Remember... you're not likely to ever see these people again, so the most damage you can do is make them miserable for a few hours... they will survive.
Find out the flight crew's schedule.
Ask the air crew when they will be working in the galley, bringing the meal carts, etc - makes it easier to plan when to prepare bottles, sterilize the nipples, bring the babies to the bathroom for a diaper change.
Offer drinks, food, or pacifiers to help with the pressure change during take-off and landing.
Make sure you have some food or drink available before you stow all your carry-ons. Eating or drinking while changing altitudes will help your children's ears adjust to the pressure change. Older kids might like gum or candy, especially if it's something they don't get very often.
If you are breastfeeding and your children are in car seats, you may not be allowed to take them out of the seat during take-off. Even if they're lap babies, feeding two at once might be a bit tricky! Bring bottles of water or, if they're old enough, juice, to help them through.
Ear tubes equalize the pressure, so the kids will be more comfortable.If you're traveling with a child (or two) with tubes (grommets) in their ears, relax.
That's the only way my boys have ever traveled by air. They got their tubes in right before the 8 months trip, the ENT said their ears were so bad, he was afraid a drum might rupture. The tubes came out after the 3 yr trip. Anyway, the kids should have no problems, because what causes the discomfort is the pressure difference between the inner ear and outside air. With tubes, the pressure is always equal (unless one is clogged), so NO discomfort!! They won't even notice the plane pressurize and depressurize if the tubes are functioning properly.
If you give medicine to make them drowsy, be sure to test it before the flight.
Some parents give a small dose of decongestant and/or pain reliever to keep their children's ears from hurting. Others use tranquilizers or other medication to help the children sleep. If you do this, be sure to test the medication before the flight. Some children react badly to tranquilizers, and might actually be more active than normal!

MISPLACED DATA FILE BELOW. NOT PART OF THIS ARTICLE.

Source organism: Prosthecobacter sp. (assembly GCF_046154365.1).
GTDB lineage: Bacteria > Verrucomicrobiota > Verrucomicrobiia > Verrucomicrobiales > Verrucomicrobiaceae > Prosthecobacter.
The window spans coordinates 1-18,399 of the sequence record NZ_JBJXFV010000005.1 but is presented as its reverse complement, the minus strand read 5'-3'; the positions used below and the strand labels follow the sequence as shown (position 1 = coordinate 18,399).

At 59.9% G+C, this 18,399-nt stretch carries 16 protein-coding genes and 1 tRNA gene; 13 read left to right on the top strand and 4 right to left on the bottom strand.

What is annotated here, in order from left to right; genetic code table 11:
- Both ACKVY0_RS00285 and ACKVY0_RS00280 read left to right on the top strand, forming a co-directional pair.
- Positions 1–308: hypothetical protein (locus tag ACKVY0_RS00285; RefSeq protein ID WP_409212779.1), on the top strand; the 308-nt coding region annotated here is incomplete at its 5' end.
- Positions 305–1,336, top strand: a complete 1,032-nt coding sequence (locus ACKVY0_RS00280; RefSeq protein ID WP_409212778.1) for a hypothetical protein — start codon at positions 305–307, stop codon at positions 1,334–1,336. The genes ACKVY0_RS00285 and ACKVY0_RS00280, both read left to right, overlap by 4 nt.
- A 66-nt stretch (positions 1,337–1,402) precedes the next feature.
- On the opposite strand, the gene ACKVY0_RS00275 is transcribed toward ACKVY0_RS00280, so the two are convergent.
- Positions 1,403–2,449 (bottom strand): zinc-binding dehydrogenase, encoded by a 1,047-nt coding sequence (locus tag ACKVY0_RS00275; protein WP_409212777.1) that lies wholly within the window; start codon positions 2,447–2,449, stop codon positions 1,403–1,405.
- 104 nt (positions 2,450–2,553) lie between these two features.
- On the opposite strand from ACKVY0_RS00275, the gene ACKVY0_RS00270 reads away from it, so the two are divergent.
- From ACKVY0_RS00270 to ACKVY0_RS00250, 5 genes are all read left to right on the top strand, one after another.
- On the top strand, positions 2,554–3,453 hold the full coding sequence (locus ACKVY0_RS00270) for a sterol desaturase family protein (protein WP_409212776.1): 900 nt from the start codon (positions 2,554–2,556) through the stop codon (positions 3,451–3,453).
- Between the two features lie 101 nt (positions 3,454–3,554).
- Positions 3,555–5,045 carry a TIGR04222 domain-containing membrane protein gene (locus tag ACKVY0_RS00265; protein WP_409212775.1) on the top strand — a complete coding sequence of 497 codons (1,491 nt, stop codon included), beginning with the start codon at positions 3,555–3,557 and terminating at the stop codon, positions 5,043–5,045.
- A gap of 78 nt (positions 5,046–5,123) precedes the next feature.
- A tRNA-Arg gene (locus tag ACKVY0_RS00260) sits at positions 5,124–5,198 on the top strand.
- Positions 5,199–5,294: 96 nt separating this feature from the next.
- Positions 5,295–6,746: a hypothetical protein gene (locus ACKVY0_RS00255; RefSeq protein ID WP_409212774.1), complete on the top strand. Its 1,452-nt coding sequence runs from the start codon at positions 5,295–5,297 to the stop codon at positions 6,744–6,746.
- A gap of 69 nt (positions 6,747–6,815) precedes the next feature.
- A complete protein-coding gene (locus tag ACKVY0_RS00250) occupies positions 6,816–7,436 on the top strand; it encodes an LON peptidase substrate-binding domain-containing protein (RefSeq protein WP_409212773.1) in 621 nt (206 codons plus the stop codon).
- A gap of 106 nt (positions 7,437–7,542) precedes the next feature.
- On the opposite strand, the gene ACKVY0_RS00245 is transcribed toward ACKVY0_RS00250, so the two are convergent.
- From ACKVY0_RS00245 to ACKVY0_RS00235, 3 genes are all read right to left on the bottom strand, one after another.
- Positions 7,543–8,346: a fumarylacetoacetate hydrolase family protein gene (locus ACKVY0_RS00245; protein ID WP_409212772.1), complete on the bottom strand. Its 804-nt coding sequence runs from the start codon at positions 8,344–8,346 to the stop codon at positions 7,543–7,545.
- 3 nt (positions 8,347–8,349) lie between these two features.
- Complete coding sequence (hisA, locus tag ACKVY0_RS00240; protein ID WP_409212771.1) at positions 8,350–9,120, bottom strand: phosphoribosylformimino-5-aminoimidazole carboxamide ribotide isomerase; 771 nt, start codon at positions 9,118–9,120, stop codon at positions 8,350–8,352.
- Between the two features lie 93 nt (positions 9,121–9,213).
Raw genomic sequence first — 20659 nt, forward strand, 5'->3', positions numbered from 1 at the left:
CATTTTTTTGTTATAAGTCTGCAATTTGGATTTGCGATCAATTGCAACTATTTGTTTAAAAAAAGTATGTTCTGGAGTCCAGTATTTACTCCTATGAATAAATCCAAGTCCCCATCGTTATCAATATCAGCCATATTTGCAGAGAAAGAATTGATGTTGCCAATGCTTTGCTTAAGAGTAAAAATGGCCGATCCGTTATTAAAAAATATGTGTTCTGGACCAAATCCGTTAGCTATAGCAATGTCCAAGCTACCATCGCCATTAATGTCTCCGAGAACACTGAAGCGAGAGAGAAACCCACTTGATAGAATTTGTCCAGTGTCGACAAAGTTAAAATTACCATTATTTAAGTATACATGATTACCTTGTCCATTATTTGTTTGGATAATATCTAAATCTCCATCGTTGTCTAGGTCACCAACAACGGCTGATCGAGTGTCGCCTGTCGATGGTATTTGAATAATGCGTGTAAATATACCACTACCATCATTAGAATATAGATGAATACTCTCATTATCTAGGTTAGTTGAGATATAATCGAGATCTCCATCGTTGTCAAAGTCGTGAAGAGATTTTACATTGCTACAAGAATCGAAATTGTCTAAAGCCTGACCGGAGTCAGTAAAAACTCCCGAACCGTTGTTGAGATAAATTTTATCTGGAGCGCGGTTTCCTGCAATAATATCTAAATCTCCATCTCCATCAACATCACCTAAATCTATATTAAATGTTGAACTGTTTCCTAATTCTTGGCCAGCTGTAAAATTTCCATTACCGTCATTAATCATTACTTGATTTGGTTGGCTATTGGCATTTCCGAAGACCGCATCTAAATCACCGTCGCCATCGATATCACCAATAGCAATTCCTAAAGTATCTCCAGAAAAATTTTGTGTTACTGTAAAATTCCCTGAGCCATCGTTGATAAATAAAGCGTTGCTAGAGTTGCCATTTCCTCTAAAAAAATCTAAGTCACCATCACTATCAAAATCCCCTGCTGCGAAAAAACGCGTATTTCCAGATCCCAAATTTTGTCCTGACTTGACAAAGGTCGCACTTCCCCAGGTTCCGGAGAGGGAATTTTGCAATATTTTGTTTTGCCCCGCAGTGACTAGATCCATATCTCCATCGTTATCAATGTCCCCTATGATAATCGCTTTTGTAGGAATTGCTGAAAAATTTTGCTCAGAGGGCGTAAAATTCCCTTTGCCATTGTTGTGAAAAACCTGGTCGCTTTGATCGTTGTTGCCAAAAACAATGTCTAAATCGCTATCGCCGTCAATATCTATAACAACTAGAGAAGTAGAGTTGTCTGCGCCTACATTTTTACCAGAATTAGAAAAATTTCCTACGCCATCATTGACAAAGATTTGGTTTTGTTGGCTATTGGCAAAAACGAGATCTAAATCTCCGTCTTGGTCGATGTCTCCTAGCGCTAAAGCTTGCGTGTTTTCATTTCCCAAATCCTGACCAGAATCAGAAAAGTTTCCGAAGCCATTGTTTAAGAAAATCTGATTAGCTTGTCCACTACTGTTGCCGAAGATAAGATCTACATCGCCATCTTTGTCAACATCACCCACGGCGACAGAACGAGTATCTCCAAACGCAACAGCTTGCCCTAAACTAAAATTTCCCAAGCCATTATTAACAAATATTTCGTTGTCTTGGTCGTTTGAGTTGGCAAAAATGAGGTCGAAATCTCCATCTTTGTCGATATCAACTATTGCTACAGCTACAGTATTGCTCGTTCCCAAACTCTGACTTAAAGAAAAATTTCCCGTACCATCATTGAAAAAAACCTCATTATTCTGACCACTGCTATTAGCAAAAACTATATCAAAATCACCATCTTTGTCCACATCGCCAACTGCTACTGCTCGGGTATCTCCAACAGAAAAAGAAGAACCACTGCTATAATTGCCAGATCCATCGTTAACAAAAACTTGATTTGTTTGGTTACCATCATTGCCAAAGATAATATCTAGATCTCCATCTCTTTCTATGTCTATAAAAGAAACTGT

Before our big flight, a friend told me I should try to put them on tranquilizers to make it easier on us. I got some stuff from my doctor and tried it on the boys a few weeks before with a smaller dose. They were very apathetic and quiet. To me it was awful and I decided to rather put up with their normal self than this behaviour. I heard that there is some homeopathic stuff available, so maybe that would be an option. But that's up to you and if you do get something, I would advise you to try it out before.
Keeping the kiddies amused may be easier than you think!
In all our flights (including several international trips), the most difficult stage was between 12 months and around 2.5 years. They are old enough to be mobile, yet not quite old enough to understand why they have to be seated for so long. Once they reach 3, they may have the skills they need to keep themselves entertained.
Flying is so much easier now that the girls are 4! I flew with the two of them last December (read: crowds!!), and on one leg of the trip, one of the girls fell asleep-- and I dozed off soon after.... The other kept herself busy, talking and "reading" for at least an hour.
If your twins haven't reached that stage yet, here are some activities that don't require packing:
Cut down on distractions to help babies sleep.
On one flight, when my daughter was in the baby bassinet, she wouldn't go to sleep because she wanted to look around. I finally put the sun cover from the car seat over the bassinet, and then she fell asleep. Made me think of covering bird cages so that the bird thinks its night!!!
Mealtime can be hectic, but entertaining!
You may find that mealtimes are the high point of the flight. There are so many little packets and packages to look at, or chew on-- not to mention the food!
If you're traveling with two lap babies, you may find it easier to eat in shifts:
When it came time to eat, one of us stood up near the bathrooms while the other one ate. Hubby orders a low fat meal in advance so these are served before the regular meal usually.
Diaper changes may be easier at your seat.
Unless you're on a 747 or other large plane, there probably won't be a changing table in the restrooms. Even on the international flights, the changing tables aren't always in every bathrooom. Check with the flight attendants to see which one has the table.
Even if your children aren't anywhere near the potty training stage, you might want to try pull-ups (if they'll fit!). This would make changes, whether at your seat or in the lavatory, much easier.
I changed my boys on the floor in that open space by the door. If I knew that the diaper was just wet, then I'd probably just do it on my lap or on the seat... but my boys at that time were almost always poopy too.
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